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CSS Colloquium - Lif Jacobsen: Danish and US Seismic Research during the Cold War

Info about event


Monday 30 September 2013,  at 10:15 - 12:00


1531-219 (Aud. D4), Math. Department

Danish and US seismic research during the Cold War

Lif Jacobsen, Centre for Science Studies, Aarhus University

Drawing upon the private letters of Danish seismologist Inge Lehmann, archival sources in Denmark and USA, scientific documents and personal accounts, this paper explores how Danish seismic science was influenced by Cold War geopolitics.

Before the Cold War, seismology, the study of earthquakes and the movement of seismic waves, was a hampered by the lack of method, standardised instruments and funding. With the spread of nuclear technologies in the 1950s it became a priority of the US military to develop scientific means for detecting nuclear bomb explosions at a long distance. Seismology could offer such means, since (underground) explosions created waves similar to earthquakes. As a result, government funding for seismic research increased dramatically in the USA.

By engaging Danish seismologists in research projects and other forms of scholarly cooperation with US scientific institutions, American military agencies sought to get access to knowledge and localities in Greenland. Individual scientists and the Seismic Section, on the other hand, initially accepted the co-option, because it gave them some degree of access to the growing American seismic research community and part in the knowledge exchanges.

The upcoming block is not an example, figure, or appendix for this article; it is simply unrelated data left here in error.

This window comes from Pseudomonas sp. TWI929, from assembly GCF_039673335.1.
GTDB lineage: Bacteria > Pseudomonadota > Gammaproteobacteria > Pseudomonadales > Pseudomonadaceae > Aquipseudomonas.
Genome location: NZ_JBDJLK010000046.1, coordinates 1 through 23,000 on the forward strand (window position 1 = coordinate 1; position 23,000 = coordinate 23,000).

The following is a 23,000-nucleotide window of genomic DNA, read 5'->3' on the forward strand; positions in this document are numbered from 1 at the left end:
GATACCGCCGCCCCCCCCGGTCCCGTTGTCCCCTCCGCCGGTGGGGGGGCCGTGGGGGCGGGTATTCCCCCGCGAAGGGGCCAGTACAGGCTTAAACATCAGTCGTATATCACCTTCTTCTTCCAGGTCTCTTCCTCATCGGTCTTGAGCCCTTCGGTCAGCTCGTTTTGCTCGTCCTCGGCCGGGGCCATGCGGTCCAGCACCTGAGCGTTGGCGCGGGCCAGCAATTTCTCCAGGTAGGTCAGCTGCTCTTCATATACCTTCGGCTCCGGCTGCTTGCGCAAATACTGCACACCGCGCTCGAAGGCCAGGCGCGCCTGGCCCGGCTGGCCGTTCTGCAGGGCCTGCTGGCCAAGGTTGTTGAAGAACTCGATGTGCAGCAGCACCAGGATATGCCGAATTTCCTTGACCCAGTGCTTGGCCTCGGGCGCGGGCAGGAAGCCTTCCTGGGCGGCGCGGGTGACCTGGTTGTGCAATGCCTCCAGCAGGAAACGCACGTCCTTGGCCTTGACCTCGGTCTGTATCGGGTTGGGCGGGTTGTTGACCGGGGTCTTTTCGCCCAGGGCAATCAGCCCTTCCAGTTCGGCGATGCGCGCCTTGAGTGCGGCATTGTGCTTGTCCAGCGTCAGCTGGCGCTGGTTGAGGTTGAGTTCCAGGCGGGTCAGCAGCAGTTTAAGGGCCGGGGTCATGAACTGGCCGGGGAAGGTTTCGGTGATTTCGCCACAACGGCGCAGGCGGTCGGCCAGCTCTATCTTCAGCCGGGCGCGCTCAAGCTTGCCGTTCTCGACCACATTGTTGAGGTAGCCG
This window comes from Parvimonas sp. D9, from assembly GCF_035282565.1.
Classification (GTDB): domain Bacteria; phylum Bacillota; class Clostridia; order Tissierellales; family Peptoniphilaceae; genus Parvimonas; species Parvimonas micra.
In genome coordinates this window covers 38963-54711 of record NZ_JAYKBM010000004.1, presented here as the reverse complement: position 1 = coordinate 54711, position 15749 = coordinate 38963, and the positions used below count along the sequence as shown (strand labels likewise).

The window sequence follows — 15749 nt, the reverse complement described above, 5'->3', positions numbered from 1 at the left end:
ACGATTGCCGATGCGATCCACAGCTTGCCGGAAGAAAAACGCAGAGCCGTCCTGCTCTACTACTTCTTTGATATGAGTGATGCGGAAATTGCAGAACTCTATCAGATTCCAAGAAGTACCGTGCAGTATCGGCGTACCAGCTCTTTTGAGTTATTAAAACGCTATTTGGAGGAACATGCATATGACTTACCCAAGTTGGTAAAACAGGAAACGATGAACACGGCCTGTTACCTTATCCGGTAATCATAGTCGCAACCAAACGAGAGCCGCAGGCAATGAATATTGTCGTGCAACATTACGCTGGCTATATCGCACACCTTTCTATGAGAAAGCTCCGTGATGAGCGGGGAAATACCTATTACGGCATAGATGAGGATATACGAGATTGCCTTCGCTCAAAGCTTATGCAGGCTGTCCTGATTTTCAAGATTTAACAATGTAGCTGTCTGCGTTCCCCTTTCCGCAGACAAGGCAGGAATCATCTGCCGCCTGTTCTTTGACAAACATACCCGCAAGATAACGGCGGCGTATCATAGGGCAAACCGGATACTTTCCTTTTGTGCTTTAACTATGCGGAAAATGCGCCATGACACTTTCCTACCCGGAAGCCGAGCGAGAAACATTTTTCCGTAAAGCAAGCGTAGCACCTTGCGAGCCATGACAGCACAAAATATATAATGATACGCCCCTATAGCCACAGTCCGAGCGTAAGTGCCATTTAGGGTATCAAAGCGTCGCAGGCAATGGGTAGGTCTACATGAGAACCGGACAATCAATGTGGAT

As Denmark’s own disarmament policy increasingly directed the research activities at the Section, the relationship to US agencies became more complex and politically charged with each side pursuing their own agendas.

The paper is the result of research done for the Exploring Greenland- project.

Lif Jacobsen is a postdoc at Centre for Science Studies, Department of Physics and Astronomy, University of Aarhus. She is a history graduate from University of Southern Denmark and in 2010 received her PhD from University of Tasmania, Australia. Here she did her thesis on the environmental history of the Australian South-East trawl fishery. Her research focuses on the connection between science, politics and the environment in a historical context. Methodologically she prefers to work within a transnational or cross disciplinary framework. Currently she is working on a project about seismology in Greenland during the Cold War.